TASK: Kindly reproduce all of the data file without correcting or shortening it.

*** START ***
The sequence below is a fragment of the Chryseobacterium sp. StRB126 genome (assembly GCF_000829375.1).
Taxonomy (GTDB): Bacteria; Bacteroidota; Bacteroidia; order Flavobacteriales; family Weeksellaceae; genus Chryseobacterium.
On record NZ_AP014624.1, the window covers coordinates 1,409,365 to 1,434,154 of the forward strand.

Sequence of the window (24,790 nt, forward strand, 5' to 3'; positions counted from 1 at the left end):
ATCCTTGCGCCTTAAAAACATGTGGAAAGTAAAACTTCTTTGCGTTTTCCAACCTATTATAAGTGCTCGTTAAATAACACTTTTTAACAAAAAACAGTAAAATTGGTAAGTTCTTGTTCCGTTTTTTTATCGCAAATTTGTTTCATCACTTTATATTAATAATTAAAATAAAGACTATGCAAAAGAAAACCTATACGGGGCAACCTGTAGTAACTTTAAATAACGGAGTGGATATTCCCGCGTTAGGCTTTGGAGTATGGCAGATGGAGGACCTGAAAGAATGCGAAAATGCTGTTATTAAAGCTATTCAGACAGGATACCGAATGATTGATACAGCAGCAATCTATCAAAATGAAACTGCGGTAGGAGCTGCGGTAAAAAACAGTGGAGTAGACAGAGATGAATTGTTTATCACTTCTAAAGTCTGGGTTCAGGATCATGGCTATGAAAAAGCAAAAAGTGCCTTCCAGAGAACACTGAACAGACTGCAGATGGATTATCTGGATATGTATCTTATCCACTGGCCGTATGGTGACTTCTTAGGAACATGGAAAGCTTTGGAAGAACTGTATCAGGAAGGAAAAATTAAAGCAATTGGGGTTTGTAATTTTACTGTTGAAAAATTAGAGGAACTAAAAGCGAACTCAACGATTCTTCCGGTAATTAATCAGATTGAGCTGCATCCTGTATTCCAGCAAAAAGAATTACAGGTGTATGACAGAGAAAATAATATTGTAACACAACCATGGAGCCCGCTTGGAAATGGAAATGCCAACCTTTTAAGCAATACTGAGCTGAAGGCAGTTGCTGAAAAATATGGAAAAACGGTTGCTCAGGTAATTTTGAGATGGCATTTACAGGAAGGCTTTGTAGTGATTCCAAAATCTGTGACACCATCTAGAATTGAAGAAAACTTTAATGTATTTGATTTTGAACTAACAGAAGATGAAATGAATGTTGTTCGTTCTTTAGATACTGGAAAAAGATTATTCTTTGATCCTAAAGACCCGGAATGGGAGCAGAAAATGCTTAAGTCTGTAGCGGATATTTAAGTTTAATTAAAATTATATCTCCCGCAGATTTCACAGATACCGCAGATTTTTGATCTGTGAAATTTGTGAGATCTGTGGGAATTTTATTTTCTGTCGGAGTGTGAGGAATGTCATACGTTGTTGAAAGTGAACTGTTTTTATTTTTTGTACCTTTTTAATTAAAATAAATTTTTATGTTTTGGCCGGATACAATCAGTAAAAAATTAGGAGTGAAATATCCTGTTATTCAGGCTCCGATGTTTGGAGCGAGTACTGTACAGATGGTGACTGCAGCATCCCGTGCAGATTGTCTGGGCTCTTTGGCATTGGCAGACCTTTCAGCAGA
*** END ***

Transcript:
The sequence below is a fragment of the Chryseobacterium sp. StRB126 genome (assembly GCF_000829375.1).
Taxonomy (GTDB): Bacteria; Bacteroidota; Bacteroidia; order Flavobacteriales; family Weeksellaceae; genus Chryseobacterium.
On record NZ_AP014624.1, the window covers coordinates 1,409,365 to 1,434,154 of the forward strand.

Sequence of the window (24,790 nt, forward strand, 5' to 3'; positions counted from 1 at the left end):
ATCCTTGCGCCTTAAAAACATGTGGAAAGTAAAACTTCTTTGCGTTTTCCAACCTATTATAAGTGCTCGTTAAATAACACTTTTTAACAAAAAACAGTAAAATTGGTAAGTTCTTGTTCCGTTTTTTTATCGCAAATTTGTTTCATCACTTTATATTAATAATTAAAATAAAGACTATGCAAAAGAAAACCTATACGGGGCAACCTGTAGTAACTTTAAATAACGGAGTGGATATTCCCGCGTTAGGCTTTGGAGTATGGCAGATGGAGGACCTGAAAGAATGCGAAAATGCTGTTATTAAAGCTATTCAGACAGGATACCGAATGATTGATACAGCAGCAATCTATCAAAATGAAACTGCGGTAGGAGCTGCGGTAAAAAACAGTGGAGTAGACAGAGATGAATTGTTTATCACTTCTAAAGTCTGGGTTCAGGATCATGGCTATGAAAAAGCAAAAAGTGCCTTCCAGAGAACACTGAACAGACTGCAGATGGATTATCTGGATATGTATCTTATCCACTGGCCGTATGGTGACTTCTTAGGAACATGGAAAGCTTTGGAAGAACTGTATCAGGAAGGAAAAATTAAAGCAATTGGGGTTTGTAATTTTACTGTTGAAAAATTAGAGGAACTAAAAGCGAACTCAACGATTCTTCCGGTAATTAATCAGATTGAGCTGCATCCTGTATTCCAGCAAAAAGAATTACAGGTGTATGACAGAGAAAATAATATTGTAACACAACCATGGAGCCCGCTTGGAAATGGAAATGCCAACCTTTTAAGCAATACTGAGCTGAAGGCAGTTGCTGAAAAATATGGAAAAACGGTTGCTCAGGTAATTTTGAGATGGCATTTACAGGAAGGCTTTGTAGTGATTCCAAAATCTGTGACACCATCTAGAATTGAAGAAAACTTTAATGTATTTGATTTTGAACTAACAGAAGATGAAATGAATGTTGTTCGTTCTTTAGATACTGGAAAAAGATTATTCTTTGATCCTAAAGACCCGGAATGGGAGCAGAAAATGCTTAAGTCTGTAGCGGATATTTAAGTTTAATTAAAATTATATCTCCCGCAGATTTCACAGATACCGCAGATTTTTGATCTGTGAAATTTGTGAGATCTGTGGGAATTTTATTTTCTGTCGGAGTGTGAGGAATGTCATACGTTGTTGAAAGTGAACTGTTTTTATTTTTTGTACCTTTTTAATTAAAATAAATTTTTATGTTTTGGCCGGATACAATCAGTAAAAAATTAGGAGTGAAATATCCTGTTATTCAGGCTCCGATGTTTGGAGCGAGTACTGTACAGATGGTGACTGCAGCATCCCGTGCAGATTGTCTGGGCTCTTTGGCATTGGCAGACCTTTCAGCAGA